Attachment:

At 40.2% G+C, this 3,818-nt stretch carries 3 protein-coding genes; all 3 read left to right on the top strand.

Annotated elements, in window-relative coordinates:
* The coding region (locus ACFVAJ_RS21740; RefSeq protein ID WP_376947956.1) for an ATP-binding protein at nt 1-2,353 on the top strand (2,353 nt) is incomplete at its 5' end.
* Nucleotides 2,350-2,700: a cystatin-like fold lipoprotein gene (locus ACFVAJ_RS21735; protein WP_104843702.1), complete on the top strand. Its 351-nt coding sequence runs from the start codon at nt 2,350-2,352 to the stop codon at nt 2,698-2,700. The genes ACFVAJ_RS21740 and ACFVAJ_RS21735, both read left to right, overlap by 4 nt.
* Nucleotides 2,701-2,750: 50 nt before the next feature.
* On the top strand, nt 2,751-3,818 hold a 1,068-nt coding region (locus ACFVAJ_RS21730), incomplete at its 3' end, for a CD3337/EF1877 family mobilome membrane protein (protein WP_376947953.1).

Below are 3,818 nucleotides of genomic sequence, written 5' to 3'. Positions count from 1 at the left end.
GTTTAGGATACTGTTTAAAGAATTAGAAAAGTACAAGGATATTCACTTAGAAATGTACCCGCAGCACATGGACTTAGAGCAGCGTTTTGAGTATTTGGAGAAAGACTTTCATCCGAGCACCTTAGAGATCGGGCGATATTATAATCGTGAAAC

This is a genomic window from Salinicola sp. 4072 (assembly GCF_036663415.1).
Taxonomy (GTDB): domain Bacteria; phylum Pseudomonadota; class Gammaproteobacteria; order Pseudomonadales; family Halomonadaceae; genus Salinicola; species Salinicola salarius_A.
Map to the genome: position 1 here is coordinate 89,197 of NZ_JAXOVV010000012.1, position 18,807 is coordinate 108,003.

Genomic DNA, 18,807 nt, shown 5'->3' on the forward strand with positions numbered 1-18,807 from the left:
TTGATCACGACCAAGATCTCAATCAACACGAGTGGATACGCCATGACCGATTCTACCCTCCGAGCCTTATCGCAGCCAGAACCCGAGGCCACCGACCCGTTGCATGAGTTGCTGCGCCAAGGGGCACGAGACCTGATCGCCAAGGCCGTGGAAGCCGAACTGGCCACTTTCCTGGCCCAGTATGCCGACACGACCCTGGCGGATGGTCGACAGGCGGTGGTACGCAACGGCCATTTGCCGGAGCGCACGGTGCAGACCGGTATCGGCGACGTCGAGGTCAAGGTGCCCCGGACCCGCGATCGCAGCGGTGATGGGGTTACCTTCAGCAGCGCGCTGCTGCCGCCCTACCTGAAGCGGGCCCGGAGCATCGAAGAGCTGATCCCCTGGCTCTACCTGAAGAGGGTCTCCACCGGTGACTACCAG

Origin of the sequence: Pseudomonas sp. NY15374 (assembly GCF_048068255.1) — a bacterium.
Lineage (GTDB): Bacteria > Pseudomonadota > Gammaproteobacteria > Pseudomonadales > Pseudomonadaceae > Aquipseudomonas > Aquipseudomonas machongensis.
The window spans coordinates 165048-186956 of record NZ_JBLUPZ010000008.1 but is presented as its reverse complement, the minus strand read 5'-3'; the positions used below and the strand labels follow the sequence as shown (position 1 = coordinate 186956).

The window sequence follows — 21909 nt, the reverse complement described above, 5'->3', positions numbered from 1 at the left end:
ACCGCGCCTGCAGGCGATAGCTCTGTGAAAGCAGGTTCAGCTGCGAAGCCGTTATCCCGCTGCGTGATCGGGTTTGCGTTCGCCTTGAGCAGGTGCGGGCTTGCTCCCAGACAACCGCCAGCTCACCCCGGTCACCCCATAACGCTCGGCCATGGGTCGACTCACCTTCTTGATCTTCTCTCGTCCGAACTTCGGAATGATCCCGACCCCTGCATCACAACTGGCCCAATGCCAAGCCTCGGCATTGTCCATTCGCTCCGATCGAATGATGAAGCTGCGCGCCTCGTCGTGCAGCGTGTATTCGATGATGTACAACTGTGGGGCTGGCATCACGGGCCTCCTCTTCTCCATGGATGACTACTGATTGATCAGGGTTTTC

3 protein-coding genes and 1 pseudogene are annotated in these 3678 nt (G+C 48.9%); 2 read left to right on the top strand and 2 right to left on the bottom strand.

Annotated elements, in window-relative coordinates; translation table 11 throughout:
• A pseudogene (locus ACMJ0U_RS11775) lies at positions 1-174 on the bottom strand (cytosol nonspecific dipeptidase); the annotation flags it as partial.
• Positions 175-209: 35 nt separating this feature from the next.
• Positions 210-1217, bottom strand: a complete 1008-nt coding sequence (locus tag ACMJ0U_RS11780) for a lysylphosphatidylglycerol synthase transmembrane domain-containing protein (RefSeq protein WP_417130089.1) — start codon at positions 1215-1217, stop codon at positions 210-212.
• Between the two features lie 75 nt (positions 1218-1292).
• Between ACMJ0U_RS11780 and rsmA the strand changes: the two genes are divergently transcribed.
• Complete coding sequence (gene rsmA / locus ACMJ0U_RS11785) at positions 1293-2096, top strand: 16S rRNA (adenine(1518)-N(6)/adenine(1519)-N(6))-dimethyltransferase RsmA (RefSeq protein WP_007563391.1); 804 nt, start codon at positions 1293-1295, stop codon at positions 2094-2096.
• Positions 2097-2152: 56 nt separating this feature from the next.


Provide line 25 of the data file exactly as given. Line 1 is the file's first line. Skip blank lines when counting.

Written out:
• Between ACMJ0U_RS11780 and rsmA the strand changes: the two genes are divergently transcribed.